Synthetic Cannabinoids' Role in Multiple Sclerosis | cannabisMD

Synthetic Cannabinoids’ Role in Multiple Sclerosis

Synthetic Cannabinoids' Role in Multiple Sclerosis; JCI

JCI

Cannabinoids are chemicals that are found in the cannabis plant (cannabis sativa). Cannabidiol (CBD) is one of these chemicals and studies have shown it has anti inflammatory effects when induced on animal cells. People have smoked cannabis for thousands of years and it has said have an anti inflammatory role in the body. Tetrahydrocannabinol (THC) is another one of these chemicals and it is said it has psychoactive effects. Cannabinoid receptors (CB1 and CB2) are found in the endocannabinoid system and allow cannabinoids to thrive in the body. This paper will look at how a synthetic cannabinoid can be used in the treatment of spasticity and pain in multiple sclerosis (MS).

Here is the full scientific article if you wish to download it.

Main Points

  • Synthetic cannabinoids may alleviate MS treatment in Mice
  • Cannabinoids can have a therapeutic effect in MS

Synthetic cannabinoids may alleviate MS treatment in Mice

Theiler murine encephalomyelitis virus–induced demyelinating disease (TMEV-IDD) is a mouse model of chronic-progressive multiple sclerosis (MS) described by demyelination in the central nervous system and spastic hindlimb paralysis. Existing MS therapies decrease relapse rates in 30% of relapsing MS patients, but are not efficient in chronic-progressive disease, and their impacts on disability progression are unknown. Experimental studies demonstrate cannabinoids are useful for symptomatic treatment of spasticity and tremor in MS. Cannabinoids, however, have reported immunosuppressive properties. This paper shows that a cannabinoid receptor agonist can halt progression of clinical disease symptoms in mice with preexisting TMEV-IDD. Clinical trials investigating the therapeutic potential of cannabinoids for the symptomatic treatment of MS are ongoing, and this study demonstrates that they may also have potent immunoregulatory abilities.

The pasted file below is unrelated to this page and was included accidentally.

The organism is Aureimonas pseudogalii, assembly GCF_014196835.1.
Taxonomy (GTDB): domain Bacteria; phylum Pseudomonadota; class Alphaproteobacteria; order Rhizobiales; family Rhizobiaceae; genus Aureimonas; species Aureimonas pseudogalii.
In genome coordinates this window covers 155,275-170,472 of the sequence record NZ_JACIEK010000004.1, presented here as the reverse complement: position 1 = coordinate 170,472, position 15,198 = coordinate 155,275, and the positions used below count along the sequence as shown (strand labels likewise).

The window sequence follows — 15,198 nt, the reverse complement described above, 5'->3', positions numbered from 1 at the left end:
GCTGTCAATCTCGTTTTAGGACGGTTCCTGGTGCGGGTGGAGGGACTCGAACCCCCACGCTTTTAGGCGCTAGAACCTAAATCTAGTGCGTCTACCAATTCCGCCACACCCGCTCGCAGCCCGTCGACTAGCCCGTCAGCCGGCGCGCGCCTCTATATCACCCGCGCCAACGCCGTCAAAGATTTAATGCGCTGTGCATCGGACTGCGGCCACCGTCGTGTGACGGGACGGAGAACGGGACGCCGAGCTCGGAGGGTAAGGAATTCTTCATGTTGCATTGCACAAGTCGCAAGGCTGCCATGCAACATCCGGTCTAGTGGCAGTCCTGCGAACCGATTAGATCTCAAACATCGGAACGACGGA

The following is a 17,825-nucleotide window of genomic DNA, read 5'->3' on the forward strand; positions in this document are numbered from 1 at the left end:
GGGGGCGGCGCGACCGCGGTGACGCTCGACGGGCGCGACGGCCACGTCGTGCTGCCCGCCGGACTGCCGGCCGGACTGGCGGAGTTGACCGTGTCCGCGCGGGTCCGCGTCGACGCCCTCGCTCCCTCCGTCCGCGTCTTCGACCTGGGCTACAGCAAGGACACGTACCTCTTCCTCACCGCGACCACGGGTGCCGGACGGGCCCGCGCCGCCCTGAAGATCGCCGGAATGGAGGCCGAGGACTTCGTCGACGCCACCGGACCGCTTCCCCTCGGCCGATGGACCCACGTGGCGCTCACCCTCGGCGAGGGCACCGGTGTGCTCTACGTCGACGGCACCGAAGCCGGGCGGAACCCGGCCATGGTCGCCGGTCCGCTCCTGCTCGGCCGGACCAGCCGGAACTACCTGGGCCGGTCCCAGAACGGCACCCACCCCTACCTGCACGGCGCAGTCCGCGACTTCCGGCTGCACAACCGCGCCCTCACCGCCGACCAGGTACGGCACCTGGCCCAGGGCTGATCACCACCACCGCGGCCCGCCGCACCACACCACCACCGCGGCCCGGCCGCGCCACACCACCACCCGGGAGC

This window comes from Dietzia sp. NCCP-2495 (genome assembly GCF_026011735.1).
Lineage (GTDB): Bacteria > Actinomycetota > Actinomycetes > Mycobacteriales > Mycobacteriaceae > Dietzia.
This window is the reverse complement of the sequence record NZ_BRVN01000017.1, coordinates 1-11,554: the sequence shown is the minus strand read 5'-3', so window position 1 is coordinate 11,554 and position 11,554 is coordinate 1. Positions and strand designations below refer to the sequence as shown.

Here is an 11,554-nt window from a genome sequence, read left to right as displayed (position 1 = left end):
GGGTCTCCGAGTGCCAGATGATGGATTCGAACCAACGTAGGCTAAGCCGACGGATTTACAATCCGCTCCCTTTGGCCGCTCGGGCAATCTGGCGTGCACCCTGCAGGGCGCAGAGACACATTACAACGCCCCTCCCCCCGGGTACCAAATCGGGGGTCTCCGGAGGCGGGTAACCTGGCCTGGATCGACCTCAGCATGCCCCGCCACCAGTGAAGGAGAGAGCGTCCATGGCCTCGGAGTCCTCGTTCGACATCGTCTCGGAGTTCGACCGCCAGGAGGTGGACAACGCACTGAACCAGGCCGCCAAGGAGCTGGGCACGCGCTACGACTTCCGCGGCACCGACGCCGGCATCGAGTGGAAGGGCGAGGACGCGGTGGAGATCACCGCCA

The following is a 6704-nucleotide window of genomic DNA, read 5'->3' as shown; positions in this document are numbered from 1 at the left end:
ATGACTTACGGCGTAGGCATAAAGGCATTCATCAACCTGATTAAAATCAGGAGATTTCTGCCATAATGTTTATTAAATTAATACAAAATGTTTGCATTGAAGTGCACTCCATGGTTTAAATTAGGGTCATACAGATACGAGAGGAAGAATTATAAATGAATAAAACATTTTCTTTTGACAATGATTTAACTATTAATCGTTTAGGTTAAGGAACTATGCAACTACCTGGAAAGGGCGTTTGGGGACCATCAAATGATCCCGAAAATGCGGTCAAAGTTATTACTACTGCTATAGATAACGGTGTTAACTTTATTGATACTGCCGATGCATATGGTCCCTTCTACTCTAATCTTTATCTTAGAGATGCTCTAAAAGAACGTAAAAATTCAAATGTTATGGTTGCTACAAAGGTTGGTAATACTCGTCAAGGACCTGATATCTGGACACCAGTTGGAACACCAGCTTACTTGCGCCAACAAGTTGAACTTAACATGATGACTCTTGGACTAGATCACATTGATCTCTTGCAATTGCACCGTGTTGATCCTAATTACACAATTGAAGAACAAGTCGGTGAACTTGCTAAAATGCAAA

Cannabinoids can have a therapeutic effect in MS

In summary, treatment with selective cannabinoid receptor agonists can reduce the progression of established TMEV-IDD. In addition, this agonist may inhibit clinical disease at multiple levels depending upon the stage of disease. During late-stage disease, the selective agonist has no inhibitory effect upon good cell growth. This study promotes preclinical evidence suggesting that cannabinoids may be promising therapeutic agents for treating autoimmune disorders such as MS by exerting potent immunoregulatory effects, in addition to providing symptomatic relief of spasticity, neuropathic pain, and bladder dysfunction.

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